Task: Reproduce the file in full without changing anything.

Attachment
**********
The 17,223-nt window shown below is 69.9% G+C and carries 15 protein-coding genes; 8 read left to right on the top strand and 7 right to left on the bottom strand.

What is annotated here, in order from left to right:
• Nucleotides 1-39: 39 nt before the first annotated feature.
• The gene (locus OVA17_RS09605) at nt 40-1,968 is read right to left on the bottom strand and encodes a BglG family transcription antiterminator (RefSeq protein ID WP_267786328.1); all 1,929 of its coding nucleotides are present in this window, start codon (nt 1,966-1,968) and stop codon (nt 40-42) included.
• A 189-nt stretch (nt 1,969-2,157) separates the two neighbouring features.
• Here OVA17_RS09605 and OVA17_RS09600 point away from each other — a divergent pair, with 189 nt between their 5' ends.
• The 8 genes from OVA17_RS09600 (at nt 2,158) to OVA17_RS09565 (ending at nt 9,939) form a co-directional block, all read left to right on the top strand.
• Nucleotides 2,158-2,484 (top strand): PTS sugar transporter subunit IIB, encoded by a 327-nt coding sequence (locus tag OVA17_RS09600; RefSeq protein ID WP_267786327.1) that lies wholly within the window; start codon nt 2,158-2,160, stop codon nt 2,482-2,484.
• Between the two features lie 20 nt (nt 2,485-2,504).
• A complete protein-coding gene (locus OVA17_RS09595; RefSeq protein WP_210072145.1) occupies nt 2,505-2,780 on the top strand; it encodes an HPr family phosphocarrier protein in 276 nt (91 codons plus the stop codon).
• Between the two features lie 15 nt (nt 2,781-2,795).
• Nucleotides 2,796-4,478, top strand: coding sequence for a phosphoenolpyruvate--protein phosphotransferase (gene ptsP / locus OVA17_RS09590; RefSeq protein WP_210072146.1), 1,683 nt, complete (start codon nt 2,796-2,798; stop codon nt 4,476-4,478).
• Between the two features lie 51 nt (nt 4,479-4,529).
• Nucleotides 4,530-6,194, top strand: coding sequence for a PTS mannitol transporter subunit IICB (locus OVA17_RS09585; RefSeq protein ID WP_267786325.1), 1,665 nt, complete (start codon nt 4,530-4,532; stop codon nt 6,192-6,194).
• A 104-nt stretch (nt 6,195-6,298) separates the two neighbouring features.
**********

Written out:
The 17,223-nt window shown below is 69.9% G+C and carries 15 protein-coding genes; 8 read left to right on the top strand and 7 right to left on the bottom strand.

What is annotated here, in order from left to right:
• Nucleotides 1-39: 39 nt before the first annotated feature.
• The gene (locus OVA17_RS09605) at nt 40-1,968 is read right to left on the bottom strand and encodes a BglG family transcription antiterminator (RefSeq protein ID WP_267786328.1); all 1,929 of its coding nucleotides are present in this window, start codon (nt 1,966-1,968) and stop codon (nt 40-42) included.
• A 189-nt stretch (nt 1,969-2,157) separates the two neighbouring features.
• Here OVA17_RS09605 and OVA17_RS09600 point away from each other — a divergent pair, with 189 nt between their 5' ends.
• The 8 genes from OVA17_RS09600 (at nt 2,158) to OVA17_RS09565 (ending at nt 9,939) form a co-directional block, all read left to right on the top strand.
• Nucleotides 2,158-2,484 (top strand): PTS sugar transporter subunit IIB, encoded by a 327-nt coding sequence (locus tag OVA17_RS09600; RefSeq protein ID WP_267786327.1) that lies wholly within the window; start codon nt 2,158-2,160, stop codon nt 2,482-2,484.
• Between the two features lie 20 nt (nt 2,485-2,504).
• A complete protein-coding gene (locus OVA17_RS09595; RefSeq protein WP_210072145.1) occupies nt 2,505-2,780 on the top strand; it encodes an HPr family phosphocarrier protein in 276 nt (91 codons plus the stop codon).
• Between the two features lie 15 nt (nt 2,781-2,795).
• Nucleotides 2,796-4,478, top strand: coding sequence for a phosphoenolpyruvate--protein phosphotransferase (gene ptsP / locus OVA17_RS09590; RefSeq protein WP_210072146.1), 1,683 nt, complete (start codon nt 2,796-2,798; stop codon nt 4,476-4,478).
• Between the two features lie 51 nt (nt 4,479-4,529).
• Nucleotides 4,530-6,194, top strand: coding sequence for a PTS mannitol transporter subunit IICB (locus OVA17_RS09585; RefSeq protein ID WP_267786325.1), 1,665 nt, complete (start codon nt 4,530-4,532; stop codon nt 6,192-6,194).
• A 104-nt stretch (nt 6,195-6,298) separates the two neighbouring features.